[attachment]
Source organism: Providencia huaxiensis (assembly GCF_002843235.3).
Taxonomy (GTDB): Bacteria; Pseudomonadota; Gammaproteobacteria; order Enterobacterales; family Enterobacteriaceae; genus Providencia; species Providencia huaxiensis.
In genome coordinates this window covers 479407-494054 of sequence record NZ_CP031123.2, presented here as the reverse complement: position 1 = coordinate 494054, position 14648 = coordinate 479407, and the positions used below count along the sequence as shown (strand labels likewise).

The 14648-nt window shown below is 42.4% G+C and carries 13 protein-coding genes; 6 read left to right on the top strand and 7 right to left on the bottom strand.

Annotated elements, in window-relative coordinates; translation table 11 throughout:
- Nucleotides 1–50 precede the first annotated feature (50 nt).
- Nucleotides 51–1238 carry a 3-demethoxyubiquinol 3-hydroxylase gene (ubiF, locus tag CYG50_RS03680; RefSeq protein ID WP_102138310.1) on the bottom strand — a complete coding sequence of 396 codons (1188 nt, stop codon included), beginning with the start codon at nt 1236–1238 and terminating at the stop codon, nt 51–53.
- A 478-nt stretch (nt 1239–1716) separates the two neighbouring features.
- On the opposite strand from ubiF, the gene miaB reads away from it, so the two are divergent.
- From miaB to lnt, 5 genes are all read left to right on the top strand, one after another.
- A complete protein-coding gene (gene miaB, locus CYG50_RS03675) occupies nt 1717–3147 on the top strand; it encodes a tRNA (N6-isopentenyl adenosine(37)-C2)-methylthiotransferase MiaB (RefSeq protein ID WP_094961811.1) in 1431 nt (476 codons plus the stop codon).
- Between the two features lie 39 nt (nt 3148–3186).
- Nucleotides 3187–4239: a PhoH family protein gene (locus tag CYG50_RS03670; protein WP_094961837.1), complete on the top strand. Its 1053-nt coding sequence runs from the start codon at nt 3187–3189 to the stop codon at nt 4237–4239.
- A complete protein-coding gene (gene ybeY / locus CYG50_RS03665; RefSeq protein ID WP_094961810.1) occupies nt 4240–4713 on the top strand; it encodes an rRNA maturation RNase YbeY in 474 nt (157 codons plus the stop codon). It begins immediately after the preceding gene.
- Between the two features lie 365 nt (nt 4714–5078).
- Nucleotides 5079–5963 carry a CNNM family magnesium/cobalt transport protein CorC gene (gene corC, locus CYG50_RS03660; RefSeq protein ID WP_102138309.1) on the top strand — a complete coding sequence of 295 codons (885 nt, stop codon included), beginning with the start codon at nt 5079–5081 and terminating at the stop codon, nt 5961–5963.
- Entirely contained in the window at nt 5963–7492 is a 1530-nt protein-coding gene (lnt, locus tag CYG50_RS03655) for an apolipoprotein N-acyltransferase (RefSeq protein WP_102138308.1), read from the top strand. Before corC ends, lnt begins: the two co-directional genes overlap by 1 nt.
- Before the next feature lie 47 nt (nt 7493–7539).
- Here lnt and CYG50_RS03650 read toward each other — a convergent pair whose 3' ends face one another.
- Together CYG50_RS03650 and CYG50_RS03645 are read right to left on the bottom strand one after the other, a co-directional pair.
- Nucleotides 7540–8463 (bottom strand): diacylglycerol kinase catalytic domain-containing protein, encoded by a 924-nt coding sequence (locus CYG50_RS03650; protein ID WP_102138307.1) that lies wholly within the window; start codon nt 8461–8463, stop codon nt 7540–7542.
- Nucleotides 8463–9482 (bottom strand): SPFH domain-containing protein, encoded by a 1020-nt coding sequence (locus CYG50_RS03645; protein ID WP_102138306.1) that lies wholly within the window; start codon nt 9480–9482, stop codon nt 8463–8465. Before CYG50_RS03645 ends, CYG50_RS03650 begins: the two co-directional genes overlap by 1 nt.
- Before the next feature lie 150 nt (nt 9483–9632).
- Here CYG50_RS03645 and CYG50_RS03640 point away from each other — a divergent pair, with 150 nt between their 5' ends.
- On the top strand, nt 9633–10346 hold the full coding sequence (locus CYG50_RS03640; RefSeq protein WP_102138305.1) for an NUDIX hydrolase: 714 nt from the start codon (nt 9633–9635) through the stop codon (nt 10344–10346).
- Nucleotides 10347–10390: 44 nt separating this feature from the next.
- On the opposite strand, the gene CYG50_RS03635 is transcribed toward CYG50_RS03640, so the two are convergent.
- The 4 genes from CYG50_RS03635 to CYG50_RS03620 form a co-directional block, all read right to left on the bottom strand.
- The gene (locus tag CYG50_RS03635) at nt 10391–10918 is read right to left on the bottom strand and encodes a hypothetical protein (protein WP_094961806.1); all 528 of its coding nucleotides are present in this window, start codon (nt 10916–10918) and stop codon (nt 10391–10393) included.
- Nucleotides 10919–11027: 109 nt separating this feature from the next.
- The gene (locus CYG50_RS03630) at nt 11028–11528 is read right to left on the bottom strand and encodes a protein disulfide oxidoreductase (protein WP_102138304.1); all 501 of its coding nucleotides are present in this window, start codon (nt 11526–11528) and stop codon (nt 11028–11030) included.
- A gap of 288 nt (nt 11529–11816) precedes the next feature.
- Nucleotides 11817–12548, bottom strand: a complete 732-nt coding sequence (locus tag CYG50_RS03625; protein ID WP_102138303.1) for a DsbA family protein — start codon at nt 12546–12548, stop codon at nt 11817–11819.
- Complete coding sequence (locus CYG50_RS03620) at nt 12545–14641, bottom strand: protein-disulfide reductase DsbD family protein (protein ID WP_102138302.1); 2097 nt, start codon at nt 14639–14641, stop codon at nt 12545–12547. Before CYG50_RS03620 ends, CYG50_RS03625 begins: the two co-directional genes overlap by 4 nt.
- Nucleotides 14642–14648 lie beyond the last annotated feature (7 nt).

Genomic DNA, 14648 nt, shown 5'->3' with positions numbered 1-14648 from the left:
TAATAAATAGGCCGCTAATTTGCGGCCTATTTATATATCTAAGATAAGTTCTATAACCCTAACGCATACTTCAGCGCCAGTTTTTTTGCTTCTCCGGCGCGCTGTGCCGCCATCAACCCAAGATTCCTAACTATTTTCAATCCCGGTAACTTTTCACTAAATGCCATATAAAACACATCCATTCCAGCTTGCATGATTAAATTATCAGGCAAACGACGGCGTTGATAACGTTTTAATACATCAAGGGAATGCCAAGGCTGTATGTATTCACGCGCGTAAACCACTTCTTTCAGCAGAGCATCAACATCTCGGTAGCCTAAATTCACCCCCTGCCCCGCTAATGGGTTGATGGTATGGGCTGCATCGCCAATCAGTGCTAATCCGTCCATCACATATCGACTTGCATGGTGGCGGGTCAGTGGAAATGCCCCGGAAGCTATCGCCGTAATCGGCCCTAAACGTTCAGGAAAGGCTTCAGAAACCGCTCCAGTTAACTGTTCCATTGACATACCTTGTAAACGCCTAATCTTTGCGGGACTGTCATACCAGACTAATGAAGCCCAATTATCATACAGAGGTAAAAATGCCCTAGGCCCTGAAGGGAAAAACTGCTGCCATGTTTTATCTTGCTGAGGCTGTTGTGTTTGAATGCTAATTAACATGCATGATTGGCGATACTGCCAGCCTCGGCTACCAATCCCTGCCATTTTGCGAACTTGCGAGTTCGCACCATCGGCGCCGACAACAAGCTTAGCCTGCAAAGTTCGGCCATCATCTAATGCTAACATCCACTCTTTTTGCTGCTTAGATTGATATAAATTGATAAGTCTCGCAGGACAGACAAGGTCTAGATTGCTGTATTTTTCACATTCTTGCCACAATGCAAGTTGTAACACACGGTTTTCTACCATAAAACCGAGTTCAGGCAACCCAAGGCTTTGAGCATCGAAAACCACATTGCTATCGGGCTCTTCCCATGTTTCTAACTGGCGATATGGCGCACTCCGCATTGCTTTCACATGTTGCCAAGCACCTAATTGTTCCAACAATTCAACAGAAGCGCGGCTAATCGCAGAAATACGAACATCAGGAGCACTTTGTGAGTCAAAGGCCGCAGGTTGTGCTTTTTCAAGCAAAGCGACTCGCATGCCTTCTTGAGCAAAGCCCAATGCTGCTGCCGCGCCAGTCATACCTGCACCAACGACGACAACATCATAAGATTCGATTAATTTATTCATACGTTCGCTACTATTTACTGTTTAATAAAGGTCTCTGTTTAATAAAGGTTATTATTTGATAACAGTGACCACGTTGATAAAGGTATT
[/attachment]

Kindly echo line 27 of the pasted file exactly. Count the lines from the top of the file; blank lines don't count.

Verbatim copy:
- On the opposite strand, the gene CYG50_RS03635 is transcribed toward CYG50_RS03640, so the two are convergent.